Sax is one of those instruments that more musicians than you’d think secretly know how to play (thanks to high school Jazz band programs I guess). Shawn Jones of the Lovely Sparrows is one of those musicians, and he added a skronky sax break to “Love Song for the Silver Age Having Past” from Mixed Choir at my request.
We originally tracked “Nine Sisters” live as a trio but it wasn’t what I was looking for in terms of feel. I decided to give “Nine Sisters” a sparse, acoustic arrangement and thought I might layer in ebow or organ for color. I asked if anyone played sax and it turned out one Casey Ruff, who’s tied into the whole Foghorns/Levi Fuller/Ballard scene, did and lived nearby. A couple of hours later, Casey was at the studio playing over my acoustic guitar and vocal tracks while I berated him to get free and play more out. The world needs no more tasteful saxophone parts. Not a single one.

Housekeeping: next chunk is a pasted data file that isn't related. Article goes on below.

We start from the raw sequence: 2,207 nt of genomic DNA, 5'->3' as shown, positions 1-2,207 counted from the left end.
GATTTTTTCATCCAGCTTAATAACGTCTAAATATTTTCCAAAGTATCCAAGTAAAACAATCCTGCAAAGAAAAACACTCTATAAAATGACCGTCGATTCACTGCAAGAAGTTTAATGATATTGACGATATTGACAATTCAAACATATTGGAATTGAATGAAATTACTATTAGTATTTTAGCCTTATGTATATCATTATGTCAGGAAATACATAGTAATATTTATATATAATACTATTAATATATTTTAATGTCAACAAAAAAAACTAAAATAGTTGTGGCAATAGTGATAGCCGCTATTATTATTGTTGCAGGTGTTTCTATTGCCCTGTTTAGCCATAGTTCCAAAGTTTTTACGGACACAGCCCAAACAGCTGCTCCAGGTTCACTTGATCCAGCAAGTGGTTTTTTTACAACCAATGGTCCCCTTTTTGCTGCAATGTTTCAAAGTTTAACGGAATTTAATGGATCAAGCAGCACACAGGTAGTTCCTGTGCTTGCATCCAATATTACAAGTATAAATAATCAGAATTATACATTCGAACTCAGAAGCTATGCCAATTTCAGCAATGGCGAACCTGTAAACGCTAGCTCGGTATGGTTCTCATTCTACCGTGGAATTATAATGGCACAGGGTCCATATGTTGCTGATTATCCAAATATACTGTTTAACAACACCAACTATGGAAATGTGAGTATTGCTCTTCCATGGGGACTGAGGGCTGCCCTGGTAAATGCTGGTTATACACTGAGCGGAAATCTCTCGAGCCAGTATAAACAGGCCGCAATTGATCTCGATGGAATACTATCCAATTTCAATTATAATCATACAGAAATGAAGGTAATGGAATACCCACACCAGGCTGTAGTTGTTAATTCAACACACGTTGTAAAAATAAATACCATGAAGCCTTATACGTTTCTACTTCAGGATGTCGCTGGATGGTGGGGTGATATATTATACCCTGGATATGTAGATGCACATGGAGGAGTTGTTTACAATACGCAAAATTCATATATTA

Fense: “Every Revelry” is the early single, to be released digitally later this month. Are there any other standout or focal tracks that may see a push upon the release of Winter Seeds?
Jon: “Love Comes from Centaurs” is going to be the next feature track, hopefully with a video as well if I can pull something together. “They Wake” and “Let Me Be Your Bride” are sort of the focal points of the record aesthetically, which is why they open the first side. I went through a period when I felt that “The Serpent Plume” was the best thing I’d ever written, and maybe ever would, but we don’t even play that one live right now.
Listen to “Every Revelry” via Soundcloud and watch the video below, then jump down for the rest of the interview.